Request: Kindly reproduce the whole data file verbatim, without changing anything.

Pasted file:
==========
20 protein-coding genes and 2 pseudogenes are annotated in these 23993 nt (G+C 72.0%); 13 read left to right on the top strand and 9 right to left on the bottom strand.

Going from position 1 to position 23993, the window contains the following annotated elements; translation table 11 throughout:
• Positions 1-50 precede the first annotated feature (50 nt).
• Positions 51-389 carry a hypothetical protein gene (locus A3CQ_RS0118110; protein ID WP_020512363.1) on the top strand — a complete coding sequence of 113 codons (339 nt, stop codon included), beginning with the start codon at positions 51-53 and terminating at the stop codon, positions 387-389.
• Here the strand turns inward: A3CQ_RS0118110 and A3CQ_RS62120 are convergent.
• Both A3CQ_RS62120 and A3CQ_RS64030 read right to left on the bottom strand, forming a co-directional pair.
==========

20 protein-coding genes and 2 pseudogenes are annotated in these 23993 nt (G+C 72.0%); 13 read left to right on the top strand and 9 right to left on the bottom strand.

Going from position 1 to position 23993, the window contains the following annotated elements; translation table 11 throughout:
• Positions 1-50 precede the first annotated feature (50 nt).
• Positions 51-389 carry a hypothetical protein gene (locus A3CQ_RS0118110; protein ID WP_020512363.1) on the top strand — a complete coding sequence of 113 codons (339 nt, stop codon included), beginning with the start codon at positions 51-53 and terminating at the stop codon, positions 387-389.
• Here the strand turns inward: A3CQ_RS0118110 and A3CQ_RS62120 are convergent.
• Both A3CQ_RS62120 and A3CQ_RS64030 read right to left on the bottom strand, forming a co-directional pair.